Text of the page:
Indefinite Pronouns replace nouns or people or things that are not clearly specified.
Some like it hot.
Some who? Some what? Some people? Some animals? Some planets?
Someone knocked at the door.
We don’t know who it is. We just heard a knock and assume it is a person.
Something must have happened.
We know there is a problem but we haven’t found out yet what it is exactly.
Come round anytime. You are always welcome here!
I’m not going to specify when you can come but my door is always open for you.
Common Indefinite Pronouns
Here is list of the most common indefinite pronouns:
- no one
Singular or Plural After an Indefinite Pronoun?
Most indefinite pronouns refer to a single person or thing. Therefore any personal pronoun or verb related to that indefinite pronoun should go in the singular person.
She hates anybody who wears flip flops at formal occasions.
Someone rings my doorbell at five in the morning, every morning, damn them!
Clue: if the indefinite pronoun ends in -thing, -body, -one then you can safely assume it refers to one person or thing and any verb or pronoun that follows it should go in the singular person.
All, any, more, most, neither, and some can refer sometimes to one, sometimes to more than one person or thing. For that reason, each can take either the singular or plural person, depending on the context. If you’re referring to several people or things within a unit, you can use the plural.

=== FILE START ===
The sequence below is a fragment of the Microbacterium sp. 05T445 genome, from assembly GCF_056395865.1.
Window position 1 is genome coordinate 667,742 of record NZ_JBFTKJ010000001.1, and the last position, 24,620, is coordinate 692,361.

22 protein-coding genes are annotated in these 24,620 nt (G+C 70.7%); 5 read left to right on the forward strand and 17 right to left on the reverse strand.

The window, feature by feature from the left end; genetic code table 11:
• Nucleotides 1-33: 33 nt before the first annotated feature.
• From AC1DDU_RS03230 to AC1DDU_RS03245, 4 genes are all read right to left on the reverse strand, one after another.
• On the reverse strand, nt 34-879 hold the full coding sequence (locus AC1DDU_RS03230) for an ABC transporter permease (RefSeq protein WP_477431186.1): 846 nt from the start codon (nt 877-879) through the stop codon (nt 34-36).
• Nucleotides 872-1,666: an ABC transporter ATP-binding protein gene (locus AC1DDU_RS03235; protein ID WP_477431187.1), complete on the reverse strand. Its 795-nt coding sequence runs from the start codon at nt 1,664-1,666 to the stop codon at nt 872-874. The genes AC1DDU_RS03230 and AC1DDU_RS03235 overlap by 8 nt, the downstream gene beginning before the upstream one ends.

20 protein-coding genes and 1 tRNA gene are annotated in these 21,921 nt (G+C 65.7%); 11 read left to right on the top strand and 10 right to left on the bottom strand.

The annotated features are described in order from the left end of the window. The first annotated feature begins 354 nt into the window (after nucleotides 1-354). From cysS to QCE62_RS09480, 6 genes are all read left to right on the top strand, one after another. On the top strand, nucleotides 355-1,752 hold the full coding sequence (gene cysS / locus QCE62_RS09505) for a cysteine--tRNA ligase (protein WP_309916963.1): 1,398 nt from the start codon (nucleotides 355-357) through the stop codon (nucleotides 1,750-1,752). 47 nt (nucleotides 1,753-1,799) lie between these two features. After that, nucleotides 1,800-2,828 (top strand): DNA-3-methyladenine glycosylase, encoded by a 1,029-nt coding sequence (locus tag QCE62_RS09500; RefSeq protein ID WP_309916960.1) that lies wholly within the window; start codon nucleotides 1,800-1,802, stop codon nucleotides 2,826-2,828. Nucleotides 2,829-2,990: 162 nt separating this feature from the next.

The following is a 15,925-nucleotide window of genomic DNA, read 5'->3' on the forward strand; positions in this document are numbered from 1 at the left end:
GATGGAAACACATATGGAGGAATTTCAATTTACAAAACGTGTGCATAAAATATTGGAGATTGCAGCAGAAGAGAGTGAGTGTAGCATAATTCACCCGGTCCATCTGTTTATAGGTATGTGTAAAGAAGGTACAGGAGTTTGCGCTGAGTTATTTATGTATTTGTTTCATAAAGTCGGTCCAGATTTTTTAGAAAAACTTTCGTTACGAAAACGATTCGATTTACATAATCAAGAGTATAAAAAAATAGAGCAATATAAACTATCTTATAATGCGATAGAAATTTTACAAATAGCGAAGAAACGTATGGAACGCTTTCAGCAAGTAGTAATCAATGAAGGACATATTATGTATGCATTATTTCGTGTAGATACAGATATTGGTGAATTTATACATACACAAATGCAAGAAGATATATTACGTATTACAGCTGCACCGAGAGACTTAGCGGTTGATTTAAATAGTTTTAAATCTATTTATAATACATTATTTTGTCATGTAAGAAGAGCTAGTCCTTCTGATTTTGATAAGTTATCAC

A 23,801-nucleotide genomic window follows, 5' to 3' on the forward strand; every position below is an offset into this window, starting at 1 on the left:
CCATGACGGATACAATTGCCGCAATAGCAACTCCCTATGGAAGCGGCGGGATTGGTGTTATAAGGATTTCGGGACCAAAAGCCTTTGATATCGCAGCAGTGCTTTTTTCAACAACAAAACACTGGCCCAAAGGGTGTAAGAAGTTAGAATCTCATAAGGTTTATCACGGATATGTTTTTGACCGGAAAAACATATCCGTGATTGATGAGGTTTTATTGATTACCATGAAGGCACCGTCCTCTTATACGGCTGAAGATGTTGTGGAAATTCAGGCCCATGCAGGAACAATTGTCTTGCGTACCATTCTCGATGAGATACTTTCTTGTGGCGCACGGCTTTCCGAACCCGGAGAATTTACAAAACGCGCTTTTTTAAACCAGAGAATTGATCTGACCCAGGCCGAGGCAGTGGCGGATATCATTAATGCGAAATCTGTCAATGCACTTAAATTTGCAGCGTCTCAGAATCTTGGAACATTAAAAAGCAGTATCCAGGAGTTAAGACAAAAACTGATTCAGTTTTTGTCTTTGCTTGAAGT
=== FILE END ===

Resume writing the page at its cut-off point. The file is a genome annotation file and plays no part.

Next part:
Neither knew the answer but they gave it a try and guessed it right!
The police are asking any of the passers-by to come forward if they saw something.
When talking about a group of people or things, and animals and you look at them as a group rather than as several individuals then you should use the singular person.
All is well!
The title of the famous 1959 Billy Wilder film Some Like it Hot starring Marilyn Monroe, Tony Curtis and Jack Lemmon is a typical example of how an indefinite pronoun can refer to a plural entity.
The tendency nowadays – particularly in written English – is to use indefinite pronouns, traditionally related to the singular person, in the plural.
Everyone should be familiar with grammar if they want to become language teachers.
This also helps avoiding the gender issue that arises with possessive adjectives and pronouns.
Pronouns in English Grammar – a general look at pronouns in English